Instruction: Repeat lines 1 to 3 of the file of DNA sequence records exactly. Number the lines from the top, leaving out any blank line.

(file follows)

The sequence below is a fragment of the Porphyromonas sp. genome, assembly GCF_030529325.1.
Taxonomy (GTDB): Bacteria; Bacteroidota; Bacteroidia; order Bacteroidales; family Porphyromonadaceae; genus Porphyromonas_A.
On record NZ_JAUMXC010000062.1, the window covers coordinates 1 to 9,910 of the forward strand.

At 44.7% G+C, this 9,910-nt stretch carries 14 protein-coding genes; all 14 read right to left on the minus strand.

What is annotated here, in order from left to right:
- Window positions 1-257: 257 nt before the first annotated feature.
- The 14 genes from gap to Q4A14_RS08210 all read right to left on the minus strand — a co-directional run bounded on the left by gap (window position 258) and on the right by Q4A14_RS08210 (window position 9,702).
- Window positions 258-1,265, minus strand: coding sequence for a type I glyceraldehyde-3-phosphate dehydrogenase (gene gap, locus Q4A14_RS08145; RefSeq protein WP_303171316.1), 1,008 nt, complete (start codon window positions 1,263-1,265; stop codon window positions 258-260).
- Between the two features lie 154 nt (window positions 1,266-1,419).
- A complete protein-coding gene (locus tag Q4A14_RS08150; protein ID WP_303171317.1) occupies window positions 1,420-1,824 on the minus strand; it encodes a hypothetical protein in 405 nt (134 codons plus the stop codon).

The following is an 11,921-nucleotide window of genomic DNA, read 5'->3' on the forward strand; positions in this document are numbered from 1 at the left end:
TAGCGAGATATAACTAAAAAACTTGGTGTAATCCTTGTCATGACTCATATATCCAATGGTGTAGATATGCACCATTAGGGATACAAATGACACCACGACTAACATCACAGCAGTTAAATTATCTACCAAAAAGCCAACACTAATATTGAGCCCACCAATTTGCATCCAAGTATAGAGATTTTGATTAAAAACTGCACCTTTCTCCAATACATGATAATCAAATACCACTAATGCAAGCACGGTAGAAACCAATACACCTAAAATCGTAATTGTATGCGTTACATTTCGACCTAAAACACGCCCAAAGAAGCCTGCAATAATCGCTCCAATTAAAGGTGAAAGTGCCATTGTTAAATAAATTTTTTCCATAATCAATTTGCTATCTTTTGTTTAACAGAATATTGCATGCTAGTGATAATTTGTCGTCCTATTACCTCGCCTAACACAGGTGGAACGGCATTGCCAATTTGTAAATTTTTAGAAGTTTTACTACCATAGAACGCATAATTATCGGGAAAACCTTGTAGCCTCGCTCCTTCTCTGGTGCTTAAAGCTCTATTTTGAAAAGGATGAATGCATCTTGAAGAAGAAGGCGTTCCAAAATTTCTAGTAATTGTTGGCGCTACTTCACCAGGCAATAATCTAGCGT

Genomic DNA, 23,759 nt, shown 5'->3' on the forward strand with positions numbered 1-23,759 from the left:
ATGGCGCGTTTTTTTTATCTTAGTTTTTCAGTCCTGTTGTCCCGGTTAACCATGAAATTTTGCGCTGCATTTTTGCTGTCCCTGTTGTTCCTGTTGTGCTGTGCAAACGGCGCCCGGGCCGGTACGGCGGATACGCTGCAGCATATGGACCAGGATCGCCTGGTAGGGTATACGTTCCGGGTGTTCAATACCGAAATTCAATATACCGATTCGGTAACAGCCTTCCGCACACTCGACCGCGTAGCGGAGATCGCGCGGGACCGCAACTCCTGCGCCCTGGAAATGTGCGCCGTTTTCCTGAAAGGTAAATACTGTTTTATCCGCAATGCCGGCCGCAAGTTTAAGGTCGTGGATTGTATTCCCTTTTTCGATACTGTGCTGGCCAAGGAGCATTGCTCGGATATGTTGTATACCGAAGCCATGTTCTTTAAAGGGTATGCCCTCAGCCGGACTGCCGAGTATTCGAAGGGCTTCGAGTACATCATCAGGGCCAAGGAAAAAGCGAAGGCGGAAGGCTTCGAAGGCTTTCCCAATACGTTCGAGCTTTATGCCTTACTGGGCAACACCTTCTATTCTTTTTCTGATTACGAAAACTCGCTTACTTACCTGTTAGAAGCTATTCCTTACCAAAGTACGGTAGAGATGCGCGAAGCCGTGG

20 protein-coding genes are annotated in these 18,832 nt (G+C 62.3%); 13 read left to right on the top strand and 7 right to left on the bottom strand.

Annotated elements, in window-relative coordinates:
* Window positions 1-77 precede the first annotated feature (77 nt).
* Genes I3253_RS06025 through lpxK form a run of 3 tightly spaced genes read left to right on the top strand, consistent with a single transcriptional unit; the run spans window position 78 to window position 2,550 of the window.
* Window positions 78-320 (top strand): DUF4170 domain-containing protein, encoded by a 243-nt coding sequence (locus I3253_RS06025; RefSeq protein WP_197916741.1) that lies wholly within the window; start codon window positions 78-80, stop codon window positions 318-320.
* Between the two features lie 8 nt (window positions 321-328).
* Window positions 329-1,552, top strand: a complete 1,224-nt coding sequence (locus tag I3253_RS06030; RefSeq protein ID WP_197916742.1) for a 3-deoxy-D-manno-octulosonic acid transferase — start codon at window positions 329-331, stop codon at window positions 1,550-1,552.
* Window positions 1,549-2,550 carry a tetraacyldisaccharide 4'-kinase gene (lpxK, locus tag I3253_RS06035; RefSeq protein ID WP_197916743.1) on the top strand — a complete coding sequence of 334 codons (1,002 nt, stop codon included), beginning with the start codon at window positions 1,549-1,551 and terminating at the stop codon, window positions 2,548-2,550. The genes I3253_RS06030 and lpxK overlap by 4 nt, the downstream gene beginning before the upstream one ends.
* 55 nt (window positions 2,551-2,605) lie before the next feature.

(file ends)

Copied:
The sequence below is a fragment of the Porphyromonas sp. genome, assembly GCF_030529325.1.
Taxonomy (GTDB): Bacteria; Bacteroidota; Bacteroidia; order Bacteroidales; family Porphyromonadaceae; genus Porphyromonas_A.
On record NZ_JAUMXC010000062.1, the window covers coordinates 1 to 9,910 of the forward strand.